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If you enter Pamukkale from the western gate, in order to reach the travertines you will first of all have to cross a vast necropolis, offering you a view of the largest and most important cemetery in the world.
The instinct for life has always been the dominating force in all living things. From the earliest times, human being have striven to find cures for the various diseases with which they are inflicted. In doing so they have exploited to the full all possible natural resources and no doubt the hot springs of Pamukkale attracted attention ages before the appearance of the first written records. Most 9f the tombs belong to the Hellenistic and Roman periods but some of the tomb types date back to very early times, indicating that long before the city of Hierapolis was founded people were coming here to seek a cure in the hot springs.
Those who found a cure undoubtedly returned to their own countries. But what happened to those who didn't? They probably remained here for the rest of their lives and were finally buried here. This is the reason for this vast necropolis that occupies over a square kilometre of the ruins, and for the great variety in the types of tombs to be seen here.
In accordance with ancient beliefs, a gold or silver coin or, sometimes, a coin of electrum, an alloy of the gold and silver, was placed in the mouths of the deceased to serve as a bribe to the boatman who was to ferry them over the river of Hades.
In later times, tomb robbers were to find these coins embedded in the skeletons of the deceased, and, unfortunately, the tombs at Hierapolis, like those in all the other ancient cities, were pillaged by robbers from Byzantine times onward. Some tombs, however, which were completely covered by the earth, were still found to contain personal effects such as oil-lamps and tear glasses.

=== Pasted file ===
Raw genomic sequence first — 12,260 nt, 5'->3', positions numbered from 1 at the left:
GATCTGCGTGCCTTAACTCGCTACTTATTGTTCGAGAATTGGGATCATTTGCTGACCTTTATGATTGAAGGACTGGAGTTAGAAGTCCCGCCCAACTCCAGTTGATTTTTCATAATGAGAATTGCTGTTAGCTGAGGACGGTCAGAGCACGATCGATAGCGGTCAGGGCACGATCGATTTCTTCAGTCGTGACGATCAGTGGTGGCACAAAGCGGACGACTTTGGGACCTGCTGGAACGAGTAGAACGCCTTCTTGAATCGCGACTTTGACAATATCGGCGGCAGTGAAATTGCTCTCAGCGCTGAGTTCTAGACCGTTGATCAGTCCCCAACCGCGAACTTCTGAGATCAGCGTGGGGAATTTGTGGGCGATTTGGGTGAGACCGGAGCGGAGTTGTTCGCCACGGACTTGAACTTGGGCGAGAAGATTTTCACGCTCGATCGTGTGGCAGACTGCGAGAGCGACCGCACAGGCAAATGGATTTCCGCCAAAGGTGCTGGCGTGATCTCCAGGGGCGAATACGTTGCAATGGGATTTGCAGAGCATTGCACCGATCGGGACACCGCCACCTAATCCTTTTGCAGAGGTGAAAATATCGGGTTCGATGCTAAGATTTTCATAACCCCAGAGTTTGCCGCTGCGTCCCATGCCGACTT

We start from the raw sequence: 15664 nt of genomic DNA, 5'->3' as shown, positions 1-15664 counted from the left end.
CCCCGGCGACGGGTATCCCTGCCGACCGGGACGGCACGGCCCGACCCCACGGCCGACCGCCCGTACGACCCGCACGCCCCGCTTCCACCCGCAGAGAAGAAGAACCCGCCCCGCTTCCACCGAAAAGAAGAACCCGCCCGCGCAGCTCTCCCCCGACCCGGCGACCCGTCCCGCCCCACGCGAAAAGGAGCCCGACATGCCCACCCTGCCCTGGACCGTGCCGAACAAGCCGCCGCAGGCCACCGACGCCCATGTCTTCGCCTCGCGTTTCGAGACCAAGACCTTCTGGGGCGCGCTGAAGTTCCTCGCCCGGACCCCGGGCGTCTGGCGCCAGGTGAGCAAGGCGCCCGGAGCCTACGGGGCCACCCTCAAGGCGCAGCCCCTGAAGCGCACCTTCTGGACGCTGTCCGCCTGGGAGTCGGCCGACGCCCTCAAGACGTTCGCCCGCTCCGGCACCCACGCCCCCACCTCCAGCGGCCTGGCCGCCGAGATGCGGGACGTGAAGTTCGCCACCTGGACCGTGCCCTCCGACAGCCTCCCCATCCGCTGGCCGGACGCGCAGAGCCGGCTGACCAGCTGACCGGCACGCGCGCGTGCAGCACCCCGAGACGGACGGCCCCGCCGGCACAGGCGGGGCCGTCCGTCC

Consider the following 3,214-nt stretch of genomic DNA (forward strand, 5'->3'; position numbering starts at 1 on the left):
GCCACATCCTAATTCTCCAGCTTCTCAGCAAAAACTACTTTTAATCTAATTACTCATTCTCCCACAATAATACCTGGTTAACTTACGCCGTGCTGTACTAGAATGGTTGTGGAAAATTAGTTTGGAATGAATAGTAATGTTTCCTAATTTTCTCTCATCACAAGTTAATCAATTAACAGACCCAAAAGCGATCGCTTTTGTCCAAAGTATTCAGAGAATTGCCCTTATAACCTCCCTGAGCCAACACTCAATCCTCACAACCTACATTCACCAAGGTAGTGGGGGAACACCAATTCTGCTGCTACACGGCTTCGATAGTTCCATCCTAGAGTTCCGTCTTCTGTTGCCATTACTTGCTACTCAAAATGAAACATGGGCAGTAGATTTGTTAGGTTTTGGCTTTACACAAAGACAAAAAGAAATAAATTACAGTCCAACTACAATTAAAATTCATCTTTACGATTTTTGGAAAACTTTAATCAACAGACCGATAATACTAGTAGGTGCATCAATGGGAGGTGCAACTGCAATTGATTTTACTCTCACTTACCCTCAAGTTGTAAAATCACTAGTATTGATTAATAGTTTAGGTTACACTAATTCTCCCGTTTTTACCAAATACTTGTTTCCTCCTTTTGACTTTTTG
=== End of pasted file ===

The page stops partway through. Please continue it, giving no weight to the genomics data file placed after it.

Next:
In view of the devastation wreaked by the passage of time, that any of these tombs should have survived to the present day is a real miracle. Most of them were repaired and salvaged by the Italian archaeologists in the course of their excavations.
The variety displayed by these tombs indicates that people came here from all parts of Anatolia.
Undoubtedly, only the wealthiest could erect tombs for themselves, the less well-todo being buried in graves of which very little trace remains.
Thus, that there should be as many as one thousand tombs in the North-Western Necropolis is really quite amazing.
Most of these tombs are of the sarcophagus type, The manner in which the lids are carved gives a clear indication of the region to which the deceased belonged. The fact that some of them are quite plain while others display ornately carved decoration gives some idea of the differences in social and economic status of those buried within them.
The second large group of tombs consists of house-type tombs. Most of these are still buried under the earth, only the most imposing being visible above ground. It seems probable that these house-type tombs contained several bodies, all probably belonging to the same family.
The third and less numerous category consists of the tumulus tombs consisting of a burial-chamber covered with earth.
Over the centuries some of the earth has been blown away by the wind leaving sections of the burial chamber exposed. These are all family tombs.
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